Robot use will be particularly employed for energy management and in hospitals. For example, through the use of robotic Automatic Guided Vehicles (AGVs), hospital staff are able to rely on artificial intelligence to handle anything from medical waste to laundry and linen. This will benefit healthcare workers by eliminating extra tasks, improving efficient output and productivity. Furthermore, with regards to patients’ interest, the use of robotic assistance can dramatically lower the risk of infection due to the robot’s sterility and inability to carry ill health. It also promotes patient privacy [3].

The advantage of robots is already being seen at the Fiona Stanley Hospital in Perth. Since employing a robotic drug dispensary, the largest of its kind in the southern hemisphere, the hospital has observed a 70% decrease in stock depletion, since they are now alerted when medical supplies dwindle [4].

However, Artificial Intelligence is not strictly limited to the healthcare industry. Robots could significantly change the FM industry in many sectors. One example is the Finnish company, ZenRobotics, which has created a waste-sorting system, the first of its kind. The company’s use of robotics has radically remodeled the way waste is processed, removing human error and increasing productivity [4].

The implementation of robots in the FM industry could prove extremely beneficial. AI is able to complete tasks in a systemized and methodical manner, significantly lowering the risk of human miscalculation. AI’s value also likes in their ability to work during unsociable hours and operate repetitive machinery in factories, for example [5].

4. Big Data

Big Data is the gathering and analysing of enormous data, used to extrapolate patterns, trends and associations, specifically surrounding human interaction and behaviour [6]. Companies such as Amazon are already using it, in this case to predict items that a user may want to purchase, based on their previously bought items [7].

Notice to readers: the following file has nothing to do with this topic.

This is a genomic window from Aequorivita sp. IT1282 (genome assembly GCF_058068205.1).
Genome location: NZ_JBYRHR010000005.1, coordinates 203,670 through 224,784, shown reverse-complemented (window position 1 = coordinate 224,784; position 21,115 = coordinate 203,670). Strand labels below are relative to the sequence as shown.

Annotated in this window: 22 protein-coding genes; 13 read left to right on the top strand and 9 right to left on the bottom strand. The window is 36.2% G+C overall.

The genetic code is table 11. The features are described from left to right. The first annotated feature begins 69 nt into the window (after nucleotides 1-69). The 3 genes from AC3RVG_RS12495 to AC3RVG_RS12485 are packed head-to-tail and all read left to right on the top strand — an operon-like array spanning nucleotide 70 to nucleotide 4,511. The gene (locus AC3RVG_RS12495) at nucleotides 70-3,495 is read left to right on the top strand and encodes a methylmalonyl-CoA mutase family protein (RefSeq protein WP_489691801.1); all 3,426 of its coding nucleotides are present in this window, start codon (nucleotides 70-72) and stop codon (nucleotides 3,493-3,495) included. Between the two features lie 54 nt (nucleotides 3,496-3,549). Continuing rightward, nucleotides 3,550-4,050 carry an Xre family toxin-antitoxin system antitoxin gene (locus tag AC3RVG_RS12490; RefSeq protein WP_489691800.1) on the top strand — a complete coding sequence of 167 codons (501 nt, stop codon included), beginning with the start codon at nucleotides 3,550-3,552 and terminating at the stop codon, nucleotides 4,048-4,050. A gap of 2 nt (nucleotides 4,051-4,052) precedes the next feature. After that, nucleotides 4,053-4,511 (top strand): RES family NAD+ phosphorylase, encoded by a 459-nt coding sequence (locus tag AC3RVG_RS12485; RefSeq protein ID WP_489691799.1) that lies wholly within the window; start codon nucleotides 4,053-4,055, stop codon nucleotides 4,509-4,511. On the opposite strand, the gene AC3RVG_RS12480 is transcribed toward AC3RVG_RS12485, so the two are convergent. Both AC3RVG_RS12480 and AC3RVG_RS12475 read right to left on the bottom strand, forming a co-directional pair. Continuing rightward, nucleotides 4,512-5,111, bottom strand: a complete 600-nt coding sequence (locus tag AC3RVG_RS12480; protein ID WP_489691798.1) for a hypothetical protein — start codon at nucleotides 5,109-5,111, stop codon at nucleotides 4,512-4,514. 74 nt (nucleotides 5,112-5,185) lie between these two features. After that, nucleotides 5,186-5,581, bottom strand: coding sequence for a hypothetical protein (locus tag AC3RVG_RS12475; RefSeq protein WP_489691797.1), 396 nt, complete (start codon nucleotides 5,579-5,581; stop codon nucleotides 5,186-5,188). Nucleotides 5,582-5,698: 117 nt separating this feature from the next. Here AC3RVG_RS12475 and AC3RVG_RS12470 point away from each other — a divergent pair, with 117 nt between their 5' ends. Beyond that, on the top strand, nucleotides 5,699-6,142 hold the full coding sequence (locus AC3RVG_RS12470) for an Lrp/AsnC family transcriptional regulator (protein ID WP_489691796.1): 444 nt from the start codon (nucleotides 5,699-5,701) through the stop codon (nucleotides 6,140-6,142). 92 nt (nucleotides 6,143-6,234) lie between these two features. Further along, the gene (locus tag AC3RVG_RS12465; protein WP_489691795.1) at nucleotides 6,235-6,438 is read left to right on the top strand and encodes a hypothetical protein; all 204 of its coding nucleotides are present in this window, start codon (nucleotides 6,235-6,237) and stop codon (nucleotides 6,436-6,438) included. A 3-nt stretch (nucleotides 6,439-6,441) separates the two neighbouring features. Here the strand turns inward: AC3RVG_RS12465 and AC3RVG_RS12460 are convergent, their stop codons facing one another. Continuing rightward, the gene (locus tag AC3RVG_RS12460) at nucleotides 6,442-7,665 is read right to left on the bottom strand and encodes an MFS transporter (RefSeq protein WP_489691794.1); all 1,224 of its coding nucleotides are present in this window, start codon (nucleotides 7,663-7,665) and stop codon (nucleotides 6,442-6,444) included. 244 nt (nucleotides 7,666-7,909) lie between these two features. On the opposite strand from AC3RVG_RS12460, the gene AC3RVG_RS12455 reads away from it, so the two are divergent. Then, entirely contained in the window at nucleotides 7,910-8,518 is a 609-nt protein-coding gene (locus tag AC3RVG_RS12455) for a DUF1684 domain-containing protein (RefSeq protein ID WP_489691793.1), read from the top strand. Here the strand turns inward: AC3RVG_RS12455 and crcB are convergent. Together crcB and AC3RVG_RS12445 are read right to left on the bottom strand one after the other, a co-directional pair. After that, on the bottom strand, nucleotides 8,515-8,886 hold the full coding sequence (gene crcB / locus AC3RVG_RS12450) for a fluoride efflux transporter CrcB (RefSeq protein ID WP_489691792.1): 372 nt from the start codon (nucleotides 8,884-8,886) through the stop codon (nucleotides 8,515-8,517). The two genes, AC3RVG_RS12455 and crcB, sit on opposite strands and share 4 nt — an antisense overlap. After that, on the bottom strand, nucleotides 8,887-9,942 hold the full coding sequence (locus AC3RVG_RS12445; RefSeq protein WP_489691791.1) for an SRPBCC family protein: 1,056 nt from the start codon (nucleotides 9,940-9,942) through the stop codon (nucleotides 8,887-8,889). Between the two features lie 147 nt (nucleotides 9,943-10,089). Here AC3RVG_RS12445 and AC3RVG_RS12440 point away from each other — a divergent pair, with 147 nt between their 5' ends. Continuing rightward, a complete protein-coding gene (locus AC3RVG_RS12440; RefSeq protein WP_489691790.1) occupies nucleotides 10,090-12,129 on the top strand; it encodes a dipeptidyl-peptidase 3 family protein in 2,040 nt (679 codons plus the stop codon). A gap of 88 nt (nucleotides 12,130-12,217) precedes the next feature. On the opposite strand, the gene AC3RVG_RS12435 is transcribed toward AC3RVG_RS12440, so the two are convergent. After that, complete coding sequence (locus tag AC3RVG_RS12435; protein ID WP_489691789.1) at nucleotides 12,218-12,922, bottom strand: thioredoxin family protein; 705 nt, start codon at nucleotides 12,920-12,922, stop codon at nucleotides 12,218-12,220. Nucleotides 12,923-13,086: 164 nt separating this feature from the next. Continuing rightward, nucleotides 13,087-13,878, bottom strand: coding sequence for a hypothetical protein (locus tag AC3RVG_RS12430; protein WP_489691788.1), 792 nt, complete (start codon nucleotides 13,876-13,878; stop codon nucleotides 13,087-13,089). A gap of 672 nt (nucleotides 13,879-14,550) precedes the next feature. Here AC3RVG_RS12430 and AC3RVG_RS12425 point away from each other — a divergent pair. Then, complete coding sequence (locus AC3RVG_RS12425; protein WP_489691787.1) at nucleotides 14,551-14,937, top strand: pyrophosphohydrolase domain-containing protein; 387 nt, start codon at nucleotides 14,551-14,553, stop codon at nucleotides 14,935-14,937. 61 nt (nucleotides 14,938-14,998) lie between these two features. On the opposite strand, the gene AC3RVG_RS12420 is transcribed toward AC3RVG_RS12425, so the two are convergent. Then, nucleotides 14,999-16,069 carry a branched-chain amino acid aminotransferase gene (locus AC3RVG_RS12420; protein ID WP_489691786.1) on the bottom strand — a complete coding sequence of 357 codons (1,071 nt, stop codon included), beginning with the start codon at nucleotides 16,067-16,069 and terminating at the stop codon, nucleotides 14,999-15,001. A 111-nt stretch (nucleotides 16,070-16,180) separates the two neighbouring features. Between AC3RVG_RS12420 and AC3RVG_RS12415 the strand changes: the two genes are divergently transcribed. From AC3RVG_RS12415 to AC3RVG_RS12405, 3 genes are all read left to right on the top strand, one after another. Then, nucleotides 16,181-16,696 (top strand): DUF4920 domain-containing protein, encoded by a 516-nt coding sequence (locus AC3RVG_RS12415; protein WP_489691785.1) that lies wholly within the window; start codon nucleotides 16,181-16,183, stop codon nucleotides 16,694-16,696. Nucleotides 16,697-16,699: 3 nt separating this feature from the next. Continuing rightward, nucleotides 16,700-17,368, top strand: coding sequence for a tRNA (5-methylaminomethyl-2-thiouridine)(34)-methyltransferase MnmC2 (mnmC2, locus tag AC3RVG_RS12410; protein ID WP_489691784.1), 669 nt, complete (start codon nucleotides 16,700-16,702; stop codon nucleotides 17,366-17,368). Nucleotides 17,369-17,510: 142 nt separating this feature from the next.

Within the FM sector, it could lend serious insight. To illustrate, Facilities Managers could benefit from the ability to predict energy consumption in a space, according to the temperature, weather or time of day. The use of Big Data could consequentially lower costs, ensure customer service satisfaction and increase business value. [8].

Many FM challenges, such as the lack of effective energy management systems, are having negative ramifications on a facility’s operational efficiency. However, this is where Big Data can make an enormous difference. Through Big Data, Facility Managers are able to make educated decisions based on former data collected through surveys, smart meters, IT networks and occupant behaviour [8].

One use of Big Data can be seen to help and prevent operational malfunctions, such as the detection of future power outages and equipment failures, allowing FM personnel to rectify the problem before these faults occur. This usage not only ensures consistent operational function, but it can also cut costs. This is achieved by establishing an integrated system in the facility, which allows for data be shared across a space, where it can be used to determine causes of any failures in near-real time and repair any potential issues before they occur [8].

Analysing data can make remarkable changes in a facility, including, time reductions, cost reductions, smart decision-making and new product development and optimised offerings. The data can help Facility Managers to make smart decisions and create strategies to avoid future facility problems [6].